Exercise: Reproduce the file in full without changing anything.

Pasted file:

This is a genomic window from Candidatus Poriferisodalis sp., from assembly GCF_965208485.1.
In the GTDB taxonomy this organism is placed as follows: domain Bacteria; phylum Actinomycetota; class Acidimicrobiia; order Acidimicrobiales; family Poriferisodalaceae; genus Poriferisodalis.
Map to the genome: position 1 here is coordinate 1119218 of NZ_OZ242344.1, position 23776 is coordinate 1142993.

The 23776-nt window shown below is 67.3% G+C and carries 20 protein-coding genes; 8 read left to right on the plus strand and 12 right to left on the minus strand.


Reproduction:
This is a genomic window from Candidatus Poriferisodalis sp., from assembly GCF_965208485.1.
In the GTDB taxonomy this organism is placed as follows: domain Bacteria; phylum Actinomycetota; class Acidimicrobiia; order Acidimicrobiales; family Poriferisodalaceae; genus Poriferisodalis.
Map to the genome: position 1 here is coordinate 1119218 of NZ_OZ242344.1, position 23776 is coordinate 1142993.

The 23776-nt window shown below is 67.3% G+C and carries 20 protein-coding genes; 8 read left to right on the plus strand and 12 right to left on the minus strand.